“Air Guitar Nation,” review by Jennifer Merin

0 Flares 0 Flares ×

Born of reality TV’s Magical Elves, “Air Guitar Nation” was initially conceived of as the “American Idol” of the first-ever US Air Guitar Championship, a series that would follow competitors C Diddy, Bjorn Turoque and Krye Tuff, as they battled each other to represent the US in the World Air Guitar Championships in Oulu, Finland, where they‘d take on The Red Plectrum (GB), The Torbinator (NZ), Mr. Metalilizer (Austria) and other national champs for the international title of world’s best.

By the time reality TV backed off the project (because clearing music rights was prohibitively expensive), first-time director Alexandra Lipsitz was hooked on the subject and characters with noms de strum like C Diddy, Bjorn Turock and Krye Tuff, among others.

Beginning in 2002, she and a dedicated crew shot some 400 hours of performance, behind-the-scenes, interviews and background bites to deliver this 81-minute doc about a surprisingly popular and profoundly quizzical worldwide cultural phenomenon.

If you’re not an air guitar buff– and, honestly, how many of us are?– you’re probably wondering why anyone would pretend to play an imaginary guitar and jump around wildly in front of a loudly jeering or cheering crowd. This doc’s players explain: C Diddy (an Exeter-educated Brooklyn-born actor whose real name is David Jung) says it lets someone without the requisite musical talent (ie. himself) be a rock star. Bjorn Turoque (AKA Dan Crane, Berkeley-born musician, composer, software developer and journalist) posits, with appealing self-derision, that “to err is human; to air guitar, Divine,” while his 80-something Nana, imitating his moves, likens ‘Danny’s’ performances to mime. Some competitors suggest air guitar is Olympics-level sport, others call it meditation. One proclaims it’s the perfect performance art because it’s invisible, transforming nothingness into something ephemerally tangible. Okay. If you say so.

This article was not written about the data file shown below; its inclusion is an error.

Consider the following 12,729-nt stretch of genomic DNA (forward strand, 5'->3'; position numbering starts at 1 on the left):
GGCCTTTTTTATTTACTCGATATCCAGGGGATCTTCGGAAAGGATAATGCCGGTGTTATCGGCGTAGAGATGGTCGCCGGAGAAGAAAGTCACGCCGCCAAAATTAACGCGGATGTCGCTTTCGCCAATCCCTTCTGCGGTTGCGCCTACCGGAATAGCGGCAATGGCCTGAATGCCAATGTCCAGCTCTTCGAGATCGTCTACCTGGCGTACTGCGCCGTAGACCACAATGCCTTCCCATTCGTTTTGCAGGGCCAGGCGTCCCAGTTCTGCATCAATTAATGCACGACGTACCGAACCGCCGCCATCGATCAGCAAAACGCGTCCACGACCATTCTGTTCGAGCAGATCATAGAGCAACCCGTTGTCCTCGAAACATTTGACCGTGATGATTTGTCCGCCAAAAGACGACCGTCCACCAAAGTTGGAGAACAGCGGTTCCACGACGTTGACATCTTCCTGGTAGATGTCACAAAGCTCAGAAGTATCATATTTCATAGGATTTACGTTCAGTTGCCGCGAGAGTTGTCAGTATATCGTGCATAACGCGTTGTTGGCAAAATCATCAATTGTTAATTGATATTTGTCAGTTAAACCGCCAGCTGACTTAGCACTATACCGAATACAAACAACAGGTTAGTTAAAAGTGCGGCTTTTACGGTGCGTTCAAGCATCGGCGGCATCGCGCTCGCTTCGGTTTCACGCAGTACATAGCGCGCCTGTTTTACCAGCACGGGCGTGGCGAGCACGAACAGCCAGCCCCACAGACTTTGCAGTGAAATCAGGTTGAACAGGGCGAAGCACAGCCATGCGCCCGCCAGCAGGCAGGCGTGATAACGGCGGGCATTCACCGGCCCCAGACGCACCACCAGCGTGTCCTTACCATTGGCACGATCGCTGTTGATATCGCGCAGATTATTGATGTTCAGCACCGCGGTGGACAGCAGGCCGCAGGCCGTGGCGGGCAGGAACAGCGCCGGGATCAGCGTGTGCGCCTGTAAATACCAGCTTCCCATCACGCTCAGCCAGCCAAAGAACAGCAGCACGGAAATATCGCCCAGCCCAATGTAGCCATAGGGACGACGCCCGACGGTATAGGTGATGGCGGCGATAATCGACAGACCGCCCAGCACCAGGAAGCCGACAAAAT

Fact is, the film’s very entertaining. Lipsitz is a good storyteller. Using short takes and an MTV-worthy editing style, she (along with co-cutters Conor O’Neill and Clark Vogeler) crafts a thoroughly engaging narrative with completely captivating characters who‘re smart, funny and full of surprises. (Turns out the wildly glam Krye Tuff’s day job is as a government budget analyst! Who’da thunk?).

Further, Lipsitz lets you watch C Diddy perform often enough for you to understand that there’s consistency in his act– the gyrations and facial expressions are actually choreographed, and Diddy hits his marks every time.

You observe air guitar workshops, and are cued to the judges’ criteria, including contestants’ moves, dexterity, musicality and a somewhat intangible quality called ‘airness.‘

Much to her credit, Lipsitz presents the air guitar craze within the larger context of serious world events. She lets you know that Finnish students who founded the Air Guitar World Championships did so as an amusing goof, but also proclaimed if everyone in the world were holding air guitars, they couldn’t carry guns.